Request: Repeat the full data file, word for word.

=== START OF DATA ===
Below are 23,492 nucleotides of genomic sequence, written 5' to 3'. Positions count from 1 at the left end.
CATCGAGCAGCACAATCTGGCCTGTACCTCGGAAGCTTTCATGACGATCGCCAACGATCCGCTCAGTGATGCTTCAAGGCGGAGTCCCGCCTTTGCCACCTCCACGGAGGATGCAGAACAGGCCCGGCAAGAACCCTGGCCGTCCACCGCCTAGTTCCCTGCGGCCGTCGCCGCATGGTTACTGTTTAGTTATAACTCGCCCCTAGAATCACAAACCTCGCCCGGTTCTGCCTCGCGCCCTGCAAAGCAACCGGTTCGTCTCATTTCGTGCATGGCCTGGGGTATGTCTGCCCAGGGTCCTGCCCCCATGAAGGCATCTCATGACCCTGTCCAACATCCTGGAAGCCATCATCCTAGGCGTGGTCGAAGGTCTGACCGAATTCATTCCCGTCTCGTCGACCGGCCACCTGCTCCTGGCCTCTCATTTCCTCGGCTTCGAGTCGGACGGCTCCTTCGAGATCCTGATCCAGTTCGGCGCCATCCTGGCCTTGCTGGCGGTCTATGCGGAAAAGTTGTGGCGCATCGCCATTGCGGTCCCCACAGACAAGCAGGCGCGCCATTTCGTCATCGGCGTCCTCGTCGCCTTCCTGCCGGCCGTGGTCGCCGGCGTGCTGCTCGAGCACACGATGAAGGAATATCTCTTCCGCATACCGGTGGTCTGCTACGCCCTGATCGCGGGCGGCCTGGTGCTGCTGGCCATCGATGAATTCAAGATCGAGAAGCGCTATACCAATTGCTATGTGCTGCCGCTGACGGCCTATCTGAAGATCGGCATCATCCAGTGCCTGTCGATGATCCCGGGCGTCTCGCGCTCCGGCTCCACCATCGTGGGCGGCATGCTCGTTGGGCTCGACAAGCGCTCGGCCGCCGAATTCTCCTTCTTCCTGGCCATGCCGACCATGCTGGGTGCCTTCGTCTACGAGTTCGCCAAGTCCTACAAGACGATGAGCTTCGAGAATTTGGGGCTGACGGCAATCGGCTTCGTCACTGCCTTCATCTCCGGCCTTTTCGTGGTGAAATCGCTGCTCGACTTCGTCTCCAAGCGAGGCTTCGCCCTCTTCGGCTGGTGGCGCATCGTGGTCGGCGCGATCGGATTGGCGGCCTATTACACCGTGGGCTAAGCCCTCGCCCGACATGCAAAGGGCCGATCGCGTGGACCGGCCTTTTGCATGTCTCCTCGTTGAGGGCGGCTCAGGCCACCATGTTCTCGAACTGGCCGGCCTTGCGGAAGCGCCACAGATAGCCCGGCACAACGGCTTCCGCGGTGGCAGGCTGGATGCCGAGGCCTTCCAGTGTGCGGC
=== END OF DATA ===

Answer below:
Below are 23,492 nucleotides of genomic sequence, written 5' to 3'. Positions count from 1 at the left end.
CATCGAGCAGCACAATCTGGCCTGTACCTCGGAAGCTTTCATGACGATCGCCAACGATCCGCTCAGTGATGCTTCAAGGCGGAGTCCCGCCTTTGCCACCTCCACGGAGGATGCAGAACAGGCCCGGCAAGAACCCTGGCCGTCCACCGCCTAGTTCCCTGCGGCCGTCGCCGCATGGTTACTGTTTAGTTATAACTCGCCCCTAGAATCACAAACCTCGCCCGGTTCTGCCTCGCGCCCTGCAAAGCAACCGGTTCGTCTCATTTCGTGCATGGCCTGGGGTATGTCTGCCCAGGGTCCTGCCCCCATGAAGGCATCTCATGACCCTGTCCAACATCCTGGAAGCCATCATCCTAGGCGTGGTCGAAGGTCTGACCGAATTCATTCCCGTCTCGTCGACCGGCCACCTGCTCCTGGCCTCTCATTTCCTCGGCTTCGAGTCGGACGGCTCCTTCGAGATCCTGATCCAGTTCGGCGCCATCCTGGCCTTGCTGGCGGTCTATGCGGAAAAGTTGTGGCGCATCGCCATTGCGGTCCCCACAGACAAGCAGGCGCGCCATTTCGTCATCGGCGTCCTCGTCGCCTTCCTGCCGGCCGTGGTCGCCGGCGTGCTGCTCGAGCACACGATGAAGGAATATCTCTTCCGCATACCGGTGGTCTGCTACGCCCTGATCGCGGGCGGCCTGGTGCTGCTGGCCATCGATGAATTCAAGATCGAGAAGCGCTATACCAATTGCTATGTGCTGCCGCTGACGGCCTATCTGAAGATCGGCATCATCCAGTGCCTGTCGATGATCCCGGGCGTCTCGCGCTCCGGCTCCACCATCGTGGGCGGCATGCTCGTTGGGCTCGACAAGCGCTCGGCCGCCGAATTCTCCTTCTTCCTGGCCATGCCGACCATGCTGGGTGCCTTCGTCTACGAGTTCGCCAAGTCCTACAAGACGATGAGCTTCGAGAATTTGGGGCTGACGGCAATCGGCTTCGTCACTGCCTTCATCTCCGGCCTTTTCGTGGTGAAATCGCTGCTCGACTTCGTCTCCAAGCGAGGCTTCGCCCTCTTCGGCTGGTGGCGCATCGTGGTCGGCGCGATCGGATTGGCGGCCTATTACACCGTGGGCTAAGCCCTCGCCCGACATGCAAAGGGCCGATCGCGTGGACCGGCCTTTTGCATGTCTCCTCGTTGAGGGCGGCTCAGGCCACCATGTTCTCGAACTGGCCGGCCTTGCGGAAGCGCCACAGATAGCCCGGCACAACGGCTTCCGCGGTGGCAGGCTGGATGCCGAGGCCTTCCAGTGTGCGGC